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I looked for some pics of an engine apart, can't find any.
I've seen some in the past, just never paid a lot of attention to the mating surfaces. Seems that despite the availability of decent-quality aftermarket aluminum cases, a lot of folks are still cutting 'em down and converting to air-cooled for use in T1s.

Actually, that last bit of trivia reminded me that of course the sleeves are wet- the outer cylinder housing is a cast-in feature of the case, and the "liners" themselves are basically just T1 jugs with the fins cut off. (Ok, it's an oversimplification, but you know what I mean.) I won't even bother trying to explain what I was picturing previously- in order for it to make sense you'd need a fifth of rum & a severe blow to the head.
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Old 09-28-2009, 11:09 PM   #26
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Yep, only distilled water here unless I'm in a pinch. My coolant gets changed so frequently though that it gets back to distilled within a month or so.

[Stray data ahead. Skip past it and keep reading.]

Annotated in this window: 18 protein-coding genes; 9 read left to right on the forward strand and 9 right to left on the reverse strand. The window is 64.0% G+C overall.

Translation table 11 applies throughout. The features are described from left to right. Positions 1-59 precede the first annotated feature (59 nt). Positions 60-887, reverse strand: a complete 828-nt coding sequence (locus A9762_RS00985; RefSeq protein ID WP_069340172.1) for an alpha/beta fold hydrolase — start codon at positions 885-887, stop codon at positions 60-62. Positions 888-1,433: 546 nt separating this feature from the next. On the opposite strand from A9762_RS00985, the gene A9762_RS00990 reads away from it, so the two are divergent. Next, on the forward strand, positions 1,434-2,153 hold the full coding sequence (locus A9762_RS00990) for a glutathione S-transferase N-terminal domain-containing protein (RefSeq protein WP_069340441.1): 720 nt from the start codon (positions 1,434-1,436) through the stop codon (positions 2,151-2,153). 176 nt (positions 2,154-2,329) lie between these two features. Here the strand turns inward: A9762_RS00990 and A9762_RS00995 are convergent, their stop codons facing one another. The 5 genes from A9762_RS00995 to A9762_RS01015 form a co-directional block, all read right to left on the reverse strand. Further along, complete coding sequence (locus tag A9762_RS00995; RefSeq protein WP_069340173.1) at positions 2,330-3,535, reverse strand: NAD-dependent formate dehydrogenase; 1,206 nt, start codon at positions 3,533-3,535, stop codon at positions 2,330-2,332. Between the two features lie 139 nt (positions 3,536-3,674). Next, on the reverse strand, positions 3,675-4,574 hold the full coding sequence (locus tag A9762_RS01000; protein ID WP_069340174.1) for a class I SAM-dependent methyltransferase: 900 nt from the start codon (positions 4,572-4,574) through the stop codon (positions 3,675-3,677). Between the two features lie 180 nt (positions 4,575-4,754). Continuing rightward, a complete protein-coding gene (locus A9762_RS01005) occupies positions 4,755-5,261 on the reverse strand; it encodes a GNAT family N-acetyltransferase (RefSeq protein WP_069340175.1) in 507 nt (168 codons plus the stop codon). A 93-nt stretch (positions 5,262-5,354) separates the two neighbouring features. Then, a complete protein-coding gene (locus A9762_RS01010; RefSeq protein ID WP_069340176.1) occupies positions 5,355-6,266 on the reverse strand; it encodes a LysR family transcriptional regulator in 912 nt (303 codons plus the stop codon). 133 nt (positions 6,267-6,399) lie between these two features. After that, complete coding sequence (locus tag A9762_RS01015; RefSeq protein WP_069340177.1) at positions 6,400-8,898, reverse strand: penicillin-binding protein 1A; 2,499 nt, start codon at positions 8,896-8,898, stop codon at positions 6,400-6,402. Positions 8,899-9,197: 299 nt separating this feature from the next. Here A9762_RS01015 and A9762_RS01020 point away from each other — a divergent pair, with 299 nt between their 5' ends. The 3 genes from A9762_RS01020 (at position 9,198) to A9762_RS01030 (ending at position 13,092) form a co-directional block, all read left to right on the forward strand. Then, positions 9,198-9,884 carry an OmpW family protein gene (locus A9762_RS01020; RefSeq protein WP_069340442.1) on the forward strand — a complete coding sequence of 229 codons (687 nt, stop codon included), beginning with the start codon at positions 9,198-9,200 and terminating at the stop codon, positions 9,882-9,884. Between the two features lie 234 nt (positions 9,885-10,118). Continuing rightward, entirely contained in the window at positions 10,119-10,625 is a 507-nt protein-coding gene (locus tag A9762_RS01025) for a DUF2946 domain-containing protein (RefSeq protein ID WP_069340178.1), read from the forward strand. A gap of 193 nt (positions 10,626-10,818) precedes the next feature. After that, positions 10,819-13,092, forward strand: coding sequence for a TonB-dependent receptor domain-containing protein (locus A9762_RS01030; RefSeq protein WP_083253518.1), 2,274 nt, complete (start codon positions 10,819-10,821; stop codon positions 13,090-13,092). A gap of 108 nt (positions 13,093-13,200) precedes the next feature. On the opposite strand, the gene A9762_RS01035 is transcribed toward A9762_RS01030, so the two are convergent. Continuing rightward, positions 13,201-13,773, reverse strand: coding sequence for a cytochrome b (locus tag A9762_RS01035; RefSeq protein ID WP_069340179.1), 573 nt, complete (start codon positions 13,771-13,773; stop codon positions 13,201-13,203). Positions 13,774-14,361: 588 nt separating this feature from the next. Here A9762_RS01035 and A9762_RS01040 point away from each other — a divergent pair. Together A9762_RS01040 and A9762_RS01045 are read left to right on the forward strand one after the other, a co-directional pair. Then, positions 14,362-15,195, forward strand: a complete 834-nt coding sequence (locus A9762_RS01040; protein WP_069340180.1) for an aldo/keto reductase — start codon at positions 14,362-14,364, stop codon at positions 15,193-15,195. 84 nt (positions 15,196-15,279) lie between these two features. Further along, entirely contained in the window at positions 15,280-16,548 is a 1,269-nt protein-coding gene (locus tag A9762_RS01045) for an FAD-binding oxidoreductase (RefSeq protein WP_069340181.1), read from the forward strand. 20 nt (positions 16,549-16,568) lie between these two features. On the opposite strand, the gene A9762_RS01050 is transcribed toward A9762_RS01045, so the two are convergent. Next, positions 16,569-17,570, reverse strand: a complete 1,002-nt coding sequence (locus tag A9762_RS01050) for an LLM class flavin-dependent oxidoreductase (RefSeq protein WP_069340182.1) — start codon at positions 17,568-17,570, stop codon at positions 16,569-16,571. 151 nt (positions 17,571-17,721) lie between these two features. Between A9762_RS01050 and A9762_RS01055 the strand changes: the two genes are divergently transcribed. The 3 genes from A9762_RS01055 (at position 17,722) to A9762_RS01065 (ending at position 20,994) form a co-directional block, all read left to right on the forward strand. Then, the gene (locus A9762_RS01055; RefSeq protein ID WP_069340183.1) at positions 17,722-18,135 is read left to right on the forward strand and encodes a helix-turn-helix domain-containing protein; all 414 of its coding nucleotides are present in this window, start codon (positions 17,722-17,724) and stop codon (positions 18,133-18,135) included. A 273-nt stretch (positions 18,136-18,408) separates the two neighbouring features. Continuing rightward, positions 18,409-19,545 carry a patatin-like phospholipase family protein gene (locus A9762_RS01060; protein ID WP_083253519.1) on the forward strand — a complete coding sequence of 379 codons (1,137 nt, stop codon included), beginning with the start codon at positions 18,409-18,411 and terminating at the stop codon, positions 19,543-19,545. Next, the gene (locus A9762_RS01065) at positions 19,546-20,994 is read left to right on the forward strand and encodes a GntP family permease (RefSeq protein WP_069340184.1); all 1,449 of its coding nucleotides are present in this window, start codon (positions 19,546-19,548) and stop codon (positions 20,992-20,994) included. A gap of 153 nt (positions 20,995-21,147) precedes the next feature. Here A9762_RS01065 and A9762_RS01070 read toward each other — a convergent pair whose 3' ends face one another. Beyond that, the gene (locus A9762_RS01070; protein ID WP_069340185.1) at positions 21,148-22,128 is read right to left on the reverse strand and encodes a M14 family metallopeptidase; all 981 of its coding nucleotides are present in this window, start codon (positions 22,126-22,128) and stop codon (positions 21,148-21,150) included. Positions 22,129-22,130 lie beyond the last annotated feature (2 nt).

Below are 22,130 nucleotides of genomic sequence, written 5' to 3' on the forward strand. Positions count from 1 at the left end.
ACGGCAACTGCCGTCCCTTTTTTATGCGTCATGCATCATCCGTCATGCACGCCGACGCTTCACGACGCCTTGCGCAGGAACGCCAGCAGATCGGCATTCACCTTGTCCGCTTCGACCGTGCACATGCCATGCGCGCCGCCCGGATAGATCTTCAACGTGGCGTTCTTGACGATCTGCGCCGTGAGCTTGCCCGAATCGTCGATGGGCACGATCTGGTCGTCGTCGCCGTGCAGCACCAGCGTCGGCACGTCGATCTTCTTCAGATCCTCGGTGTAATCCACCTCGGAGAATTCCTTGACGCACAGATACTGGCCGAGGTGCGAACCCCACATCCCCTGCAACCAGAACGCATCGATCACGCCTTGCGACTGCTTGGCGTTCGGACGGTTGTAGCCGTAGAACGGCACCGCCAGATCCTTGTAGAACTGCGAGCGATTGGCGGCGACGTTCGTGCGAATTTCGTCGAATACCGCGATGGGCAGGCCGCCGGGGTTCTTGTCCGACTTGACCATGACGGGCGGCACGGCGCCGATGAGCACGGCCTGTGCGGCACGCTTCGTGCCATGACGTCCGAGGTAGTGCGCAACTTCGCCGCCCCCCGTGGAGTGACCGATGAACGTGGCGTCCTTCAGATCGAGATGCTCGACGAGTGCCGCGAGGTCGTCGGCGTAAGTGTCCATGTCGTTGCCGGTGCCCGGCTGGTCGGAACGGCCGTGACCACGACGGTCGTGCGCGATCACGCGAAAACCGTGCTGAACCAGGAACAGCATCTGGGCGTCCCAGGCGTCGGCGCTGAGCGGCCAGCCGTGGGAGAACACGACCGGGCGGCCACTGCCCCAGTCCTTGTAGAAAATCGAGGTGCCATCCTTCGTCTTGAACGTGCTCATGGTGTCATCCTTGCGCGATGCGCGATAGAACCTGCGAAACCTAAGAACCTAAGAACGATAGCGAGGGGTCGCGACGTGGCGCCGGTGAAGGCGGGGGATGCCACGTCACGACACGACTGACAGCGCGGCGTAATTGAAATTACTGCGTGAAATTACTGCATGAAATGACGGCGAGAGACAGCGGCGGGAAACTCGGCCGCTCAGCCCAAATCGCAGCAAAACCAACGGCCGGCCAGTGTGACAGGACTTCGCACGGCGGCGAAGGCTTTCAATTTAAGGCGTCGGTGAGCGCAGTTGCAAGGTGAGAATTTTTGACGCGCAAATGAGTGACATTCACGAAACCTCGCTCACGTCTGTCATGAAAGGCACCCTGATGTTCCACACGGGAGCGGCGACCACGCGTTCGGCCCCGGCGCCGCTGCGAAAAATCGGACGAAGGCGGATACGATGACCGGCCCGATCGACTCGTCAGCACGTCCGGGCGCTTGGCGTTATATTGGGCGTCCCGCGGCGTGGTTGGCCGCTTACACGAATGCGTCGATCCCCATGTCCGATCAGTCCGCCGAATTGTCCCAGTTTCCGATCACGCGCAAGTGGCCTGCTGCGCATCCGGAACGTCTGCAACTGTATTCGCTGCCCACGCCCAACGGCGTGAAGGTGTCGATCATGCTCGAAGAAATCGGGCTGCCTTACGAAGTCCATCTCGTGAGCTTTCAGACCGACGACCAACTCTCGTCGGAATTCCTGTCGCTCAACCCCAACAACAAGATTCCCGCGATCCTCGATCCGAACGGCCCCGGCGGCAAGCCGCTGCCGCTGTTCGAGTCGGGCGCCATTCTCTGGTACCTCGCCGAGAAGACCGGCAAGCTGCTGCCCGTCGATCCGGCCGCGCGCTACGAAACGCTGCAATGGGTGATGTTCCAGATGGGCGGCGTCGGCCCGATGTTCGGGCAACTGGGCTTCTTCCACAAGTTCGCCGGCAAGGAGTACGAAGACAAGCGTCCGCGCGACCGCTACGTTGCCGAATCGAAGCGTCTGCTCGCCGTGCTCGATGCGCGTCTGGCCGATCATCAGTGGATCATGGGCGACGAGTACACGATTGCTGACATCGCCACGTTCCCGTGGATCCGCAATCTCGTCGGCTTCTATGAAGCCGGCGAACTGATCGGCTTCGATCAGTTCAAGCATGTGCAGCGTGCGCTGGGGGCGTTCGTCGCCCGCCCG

interesting because i've worked in a new car dealer since i was 17(12 years) and i've never seen anyone use anything but tap water and i've never seen anything seriously bad like corroding, scaling.....
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Old 09-28-2009, 11:12 PM   #27
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(Ok, it's an oversimplification, but you know what I mean.) I won't even bother trying to explain what I was picturing previously- in order for it to make sense you'd need a fifth of rum & a severe blow to the head.

I understand, I work on 'dubs.



On distilled water, again, Vanagons damn near demanded it, and it did help. But to carry things further, I have been told that for that much more insurance, distilled and -deionized- water is helpful. Apparently the distillation process charges the water, increasing the potential for trouble.
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Old 09-28-2009, 11:25 PM   #28
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Distilled here. City water ate my hot water heater. I'm not putting that **** in my car.

Joe, I really did laugh. They died of shame. So true...
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Old 09-29-2009, 10:51 AM   #29
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also has anyone ever use engine ice on a car, lots of track bikes run it
Engine Ice - F.A.Q
Hadn't really looked into it previously.